Steamboat Springs For a lot of people, retiring means spending a little more time at the golf course.
But in Wayne Garrison’s case, he hopes it means a little less time — or at least a little less time going over schedules, tee times and budgets in the pro shop's office.
Garrison, who has been the general manager of Steamboat Golf Club for the past eight years, will leave later this fall when the club closes for the season.
“This is my second retirement,” Garrison joked. "I’m hoping that we can come back as tourists.”
Garrison spends his winters in Arizona these days but has spent the past eight summers working at Steamboat Golf Club as its manager. Before that, he managed Snow Bowl for 13 years.
Garrison and his wife, Jane, left Steamboat after he sold the bowling alley and planned to visit Steamboat Springs in the summers. When he discovered Steamboat Golf Club was looking for a general manager a few years later, he decided to apply for the job.
“It was an absolutely wonderful experience,” Garrison said about running the operations at the nine-hole course west of town. “We were members, so I knew most of the people when I started. Plus, most people who bowl in the winter also golf in the summer.”
Throughout the years, he has managed the day-to-day operations at the historic golf course west of Steamboat. The course, which was established in fall 1964, has built a strong following among local golfers.
“I feel like this course fills a special role in Steamboat Springs,” Garrison said.
Last summer, the course hosted 15,000 nine-hole rounds between its membership and public play. The course also held four tournaments in addition to its annual men’s and women’s championships
The club announced that Garrison will be replaced next spring by Seann Conway, who has worked at Steamboat Golf Club the past three seasons.
"I’m really looking forward to this opportunity,” Conway said.
Conway grew up in Steamboat Springs and is a 1988 graduate of Steamboat Springs High School. As a teenager, he worked at the course.
He comes with a wealth of experience when it comes to the operations of a golf course, and like Garrison, Conway thinks Steamboat Golf Club offers golfers a unique opportunity to enjoy the game.
“I can’t think of a better place to be than between a golfer and the first tee,” Conway said. “We look forward to seeing golfers when they come into the shop and want to make sure it's a fun experience."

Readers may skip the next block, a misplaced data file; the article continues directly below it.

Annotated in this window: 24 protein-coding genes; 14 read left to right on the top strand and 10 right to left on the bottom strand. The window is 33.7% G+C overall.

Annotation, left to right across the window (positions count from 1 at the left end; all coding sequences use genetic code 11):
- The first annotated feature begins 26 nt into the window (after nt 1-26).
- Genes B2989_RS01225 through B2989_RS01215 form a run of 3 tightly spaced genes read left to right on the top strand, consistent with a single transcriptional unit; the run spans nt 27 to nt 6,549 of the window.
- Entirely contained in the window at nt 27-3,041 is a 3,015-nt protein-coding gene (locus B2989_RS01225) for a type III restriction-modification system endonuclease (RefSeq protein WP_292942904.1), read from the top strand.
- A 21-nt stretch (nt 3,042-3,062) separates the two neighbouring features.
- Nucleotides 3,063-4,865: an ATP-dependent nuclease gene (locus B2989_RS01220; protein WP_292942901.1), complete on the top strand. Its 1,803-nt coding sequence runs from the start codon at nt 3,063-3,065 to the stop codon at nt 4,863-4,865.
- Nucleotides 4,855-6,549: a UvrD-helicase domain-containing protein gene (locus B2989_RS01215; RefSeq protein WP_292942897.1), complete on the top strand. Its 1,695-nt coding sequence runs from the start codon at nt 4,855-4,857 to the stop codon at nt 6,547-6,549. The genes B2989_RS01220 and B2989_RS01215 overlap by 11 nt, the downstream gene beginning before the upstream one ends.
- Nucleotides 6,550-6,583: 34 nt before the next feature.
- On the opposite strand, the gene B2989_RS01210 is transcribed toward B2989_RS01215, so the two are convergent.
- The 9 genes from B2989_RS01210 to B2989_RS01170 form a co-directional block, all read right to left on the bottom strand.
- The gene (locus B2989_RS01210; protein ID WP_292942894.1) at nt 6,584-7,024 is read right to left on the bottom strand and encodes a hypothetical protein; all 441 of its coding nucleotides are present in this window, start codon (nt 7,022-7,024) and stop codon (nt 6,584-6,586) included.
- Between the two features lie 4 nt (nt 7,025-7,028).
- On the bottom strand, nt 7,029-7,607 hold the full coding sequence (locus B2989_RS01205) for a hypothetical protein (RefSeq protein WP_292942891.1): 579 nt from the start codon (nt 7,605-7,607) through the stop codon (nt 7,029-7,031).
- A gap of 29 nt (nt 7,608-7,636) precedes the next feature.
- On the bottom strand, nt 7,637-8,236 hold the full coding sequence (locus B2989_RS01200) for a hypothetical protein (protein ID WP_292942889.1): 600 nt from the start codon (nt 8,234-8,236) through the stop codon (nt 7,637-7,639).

Conway feels like the course is a great place to spend afternoons in the summer and can offer golfers who don’t have time to play 18-holes a chance to get out for a couple of hours in the afternoons and evenings.
He also thinks the course provides a challenging opportunity for the low handicap golfer.
“I think we can meet the needs of just about any golfer who comes through the door,” Conway said. “We want to have a friendly, inviting atmosphere.”
The club currently has 100 members. It is supported by a men’s club with more than 80 members and a women’s club that has more than 50.
Conway said he looks forward to carrying on the tradition that has been built at the club during the past 50 years and finding new ways to move forward in the future.
Men's club championship
Steamboat Springs golfer Tom Armstrong didn’t let some tough greens hold him back last week as he won the men’s club championship at Steamboat Golf Club with two solid days on the course.
“The weather was OK, but the greens were not kind," Armstrong said about the championship. “Jason knows how to make the golf course tough,” Armstrong said about Superintendent Jason Rivera’s efforts to make the course a little more challenging for the season finale.
Armstrong led the field with a two-day total of 155. Rivera tied for second with last year’s champion Doug Lewis. Low net went to Greg Gilbertson. Jim Kelley and Troy Breyfogle followed him in the low net standings.
To reach John F. Russell, call 970-871-4209, email jrussell@SteamboatToday.com or follow him on Twitter @Framp1966
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